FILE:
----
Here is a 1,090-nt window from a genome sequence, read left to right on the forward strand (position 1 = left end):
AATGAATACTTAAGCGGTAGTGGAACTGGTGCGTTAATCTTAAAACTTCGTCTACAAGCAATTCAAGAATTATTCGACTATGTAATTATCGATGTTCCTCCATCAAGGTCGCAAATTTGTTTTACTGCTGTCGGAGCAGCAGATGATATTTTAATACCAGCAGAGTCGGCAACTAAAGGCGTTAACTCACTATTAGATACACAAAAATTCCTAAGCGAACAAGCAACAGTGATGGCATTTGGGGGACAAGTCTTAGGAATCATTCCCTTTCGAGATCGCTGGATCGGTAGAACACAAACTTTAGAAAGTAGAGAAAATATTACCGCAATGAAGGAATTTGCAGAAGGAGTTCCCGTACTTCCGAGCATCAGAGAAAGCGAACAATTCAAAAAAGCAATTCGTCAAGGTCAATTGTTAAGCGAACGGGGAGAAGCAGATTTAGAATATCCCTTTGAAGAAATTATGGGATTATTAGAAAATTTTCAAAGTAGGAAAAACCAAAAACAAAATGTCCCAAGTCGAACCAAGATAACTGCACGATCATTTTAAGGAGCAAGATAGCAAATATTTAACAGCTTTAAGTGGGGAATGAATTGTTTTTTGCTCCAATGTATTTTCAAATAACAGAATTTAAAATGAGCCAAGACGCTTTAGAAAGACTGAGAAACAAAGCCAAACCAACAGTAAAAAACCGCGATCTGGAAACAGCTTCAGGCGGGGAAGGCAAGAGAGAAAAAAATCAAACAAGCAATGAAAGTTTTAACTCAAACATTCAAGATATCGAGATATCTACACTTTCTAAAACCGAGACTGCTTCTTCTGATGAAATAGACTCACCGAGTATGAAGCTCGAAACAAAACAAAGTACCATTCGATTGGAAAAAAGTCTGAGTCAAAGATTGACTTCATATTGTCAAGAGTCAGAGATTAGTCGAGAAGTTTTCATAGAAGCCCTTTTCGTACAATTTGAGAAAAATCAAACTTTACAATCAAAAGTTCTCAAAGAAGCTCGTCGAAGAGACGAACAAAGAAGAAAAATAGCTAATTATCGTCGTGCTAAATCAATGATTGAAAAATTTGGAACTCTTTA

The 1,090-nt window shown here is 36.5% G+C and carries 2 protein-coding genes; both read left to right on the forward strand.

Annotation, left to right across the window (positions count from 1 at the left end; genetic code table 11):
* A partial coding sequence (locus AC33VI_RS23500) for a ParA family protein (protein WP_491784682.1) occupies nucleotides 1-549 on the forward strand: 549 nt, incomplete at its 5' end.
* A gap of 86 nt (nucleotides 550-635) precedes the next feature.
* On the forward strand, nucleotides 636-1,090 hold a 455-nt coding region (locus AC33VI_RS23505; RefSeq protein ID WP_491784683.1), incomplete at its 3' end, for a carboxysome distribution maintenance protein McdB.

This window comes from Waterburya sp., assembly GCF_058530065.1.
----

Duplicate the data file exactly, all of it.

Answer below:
Here is a 1,090-nt window from a genome sequence, read left to right on the forward strand (position 1 = left end):
AATGAATACTTAAGCGGTAGTGGAACTGGTGCGTTAATCTTAAAACTTCGTCTACAAGCAATTCAAGAATTATTCGACTATGTAATTATCGATGTTCCTCCATCAAGGTCGCAAATTTGTTTTACTGCTGTCGGAGCAGCAGATGATATTTTAATACCAGCAGAGTCGGCAACTAAAGGCGTTAACTCACTATTAGATACACAAAAATTCCTAAGCGAACAAGCAACAGTGATGGCATTTGGGGGACAAGTCTTAGGAATCATTCCCTTTCGAGATCGCTGGATCGGTAGAACACAAACTTTAGAAAGTAGAGAAAATATTACCGCAATGAAGGAATTTGCAGAAGGAGTTCCCGTACTTCCGAGCATCAGAGAAAGCGAACAATTCAAAAAAGCAATTCGTCAAGGTCAATTGTTAAGCGAACGGGGAGAAGCAGATTTAGAATATCCCTTTGAAGAAATTATGGGATTATTAGAAAATTTTCAAAGTAGGAAAAACCAAAAACAAAATGTCCCAAGTCGAACCAAGATAACTGCACGATCATTTTAAGGAGCAAGATAGCAAATATTTAACAGCTTTAAGTGGGGAATGAATTGTTTTTTGCTCCAATGTATTTTCAAATAACAGAATTTAAAATGAGCCAAGACGCTTTAGAAAGACTGAGAAACAAAGCCAAACCAACAGTAAAAAACCGCGATCTGGAAACAGCTTCAGGCGGGGAAGGCAAGAGAGAAAAAAATCAAACAAGCAATGAAAGTTTTAACTCAAACATTCAAGATATCGAGATATCTACACTTTCTAAAACCGAGACTGCTTCTTCTGATGAAATAGACTCACCGAGTATGAAGCTCGAAACAAAACAAAGTACCATTCGATTGGAAAAAAGTCTGAGTCAAAGATTGACTTCATATTGTCAAGAGTCAGAGATTAGTCGAGAAGTTTTCATAGAAGCCCTTTTCGTACAATTTGAGAAAAATCAAACTTTACAATCAAAAGTTCTCAAAGAAGCTCGTCGAAGAGACGAACAAAGAAGAAAAATAGCTAATTATCGTCGTGCTAAATCAATGATTGAAAAATTTGGAACTCTTTA

The 1,090-nt window shown here is 36.5% G+C and carries 2 protein-coding genes; both read left to right on the forward strand.

Annotation, left to right across the window (positions count from 1 at the left end; genetic code table 11):
* A partial coding sequence (locus AC33VI_RS23500) for a ParA family protein (protein WP_491784682.1) occupies nucleotides 1-549 on the forward strand: 549 nt, incomplete at its 5' end.
* A gap of 86 nt (nucleotides 550-635) precedes the next feature.
* On the forward strand, nucleotides 636-1,090 hold a 455-nt coding region (locus AC33VI_RS23505; RefSeq protein ID WP_491784683.1), incomplete at its 3' end, for a carboxysome distribution maintenance protein McdB.

This window comes from Waterburya sp., assembly GCF_058530065.1.